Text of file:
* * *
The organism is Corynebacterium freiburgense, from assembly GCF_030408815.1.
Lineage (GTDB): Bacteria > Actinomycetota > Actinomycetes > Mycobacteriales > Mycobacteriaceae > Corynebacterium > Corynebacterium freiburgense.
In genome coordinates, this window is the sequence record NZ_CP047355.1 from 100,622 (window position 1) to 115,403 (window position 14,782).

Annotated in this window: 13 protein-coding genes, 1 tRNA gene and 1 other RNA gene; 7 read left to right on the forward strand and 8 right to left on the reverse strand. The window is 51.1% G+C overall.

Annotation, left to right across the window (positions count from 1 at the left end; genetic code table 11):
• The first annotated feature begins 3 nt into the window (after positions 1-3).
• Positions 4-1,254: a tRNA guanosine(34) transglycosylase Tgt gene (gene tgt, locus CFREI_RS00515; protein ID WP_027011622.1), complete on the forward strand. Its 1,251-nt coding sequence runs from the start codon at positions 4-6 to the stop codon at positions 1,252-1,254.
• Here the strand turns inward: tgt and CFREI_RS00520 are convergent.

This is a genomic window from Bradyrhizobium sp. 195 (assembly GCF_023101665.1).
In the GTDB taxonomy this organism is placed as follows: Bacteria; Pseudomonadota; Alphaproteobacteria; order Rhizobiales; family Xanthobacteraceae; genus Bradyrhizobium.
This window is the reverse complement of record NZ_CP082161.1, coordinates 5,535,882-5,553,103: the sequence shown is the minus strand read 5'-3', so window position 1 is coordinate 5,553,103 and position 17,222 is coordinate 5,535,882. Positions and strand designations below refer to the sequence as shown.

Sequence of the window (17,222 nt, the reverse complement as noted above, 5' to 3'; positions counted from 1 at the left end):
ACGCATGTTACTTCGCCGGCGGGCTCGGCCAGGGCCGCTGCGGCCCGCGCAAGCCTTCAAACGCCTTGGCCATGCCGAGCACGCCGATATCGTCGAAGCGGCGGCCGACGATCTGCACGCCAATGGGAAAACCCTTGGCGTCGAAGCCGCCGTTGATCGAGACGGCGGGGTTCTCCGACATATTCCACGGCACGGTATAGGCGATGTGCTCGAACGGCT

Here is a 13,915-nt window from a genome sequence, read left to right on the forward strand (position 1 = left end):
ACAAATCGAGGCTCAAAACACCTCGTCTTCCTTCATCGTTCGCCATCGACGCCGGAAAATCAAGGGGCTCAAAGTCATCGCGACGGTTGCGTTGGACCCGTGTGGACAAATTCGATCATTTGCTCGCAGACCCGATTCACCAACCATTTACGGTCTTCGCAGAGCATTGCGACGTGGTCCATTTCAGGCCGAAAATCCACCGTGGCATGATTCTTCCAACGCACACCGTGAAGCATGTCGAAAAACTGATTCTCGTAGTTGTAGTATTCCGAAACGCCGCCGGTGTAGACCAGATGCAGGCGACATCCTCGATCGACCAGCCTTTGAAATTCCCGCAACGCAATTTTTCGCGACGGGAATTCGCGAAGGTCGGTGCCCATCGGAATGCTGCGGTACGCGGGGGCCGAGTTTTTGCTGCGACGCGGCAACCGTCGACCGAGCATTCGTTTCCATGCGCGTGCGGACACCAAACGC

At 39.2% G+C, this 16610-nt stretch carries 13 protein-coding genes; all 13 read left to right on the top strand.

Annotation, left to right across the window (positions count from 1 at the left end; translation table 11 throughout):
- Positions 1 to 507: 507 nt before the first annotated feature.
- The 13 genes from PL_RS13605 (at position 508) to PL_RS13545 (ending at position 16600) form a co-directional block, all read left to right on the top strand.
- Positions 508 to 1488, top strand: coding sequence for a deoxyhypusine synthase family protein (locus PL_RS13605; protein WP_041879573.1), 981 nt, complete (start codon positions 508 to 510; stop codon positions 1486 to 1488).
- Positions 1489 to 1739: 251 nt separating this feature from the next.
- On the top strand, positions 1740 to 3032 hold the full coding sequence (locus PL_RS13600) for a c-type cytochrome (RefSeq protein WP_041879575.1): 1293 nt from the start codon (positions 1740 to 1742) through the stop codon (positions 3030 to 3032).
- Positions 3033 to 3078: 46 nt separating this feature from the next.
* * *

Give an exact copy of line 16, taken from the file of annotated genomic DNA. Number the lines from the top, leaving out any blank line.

At 39.2% G+C, this 16610-nt stretch carries 13 protein-coding genes; all 13 read left to right on the top strand.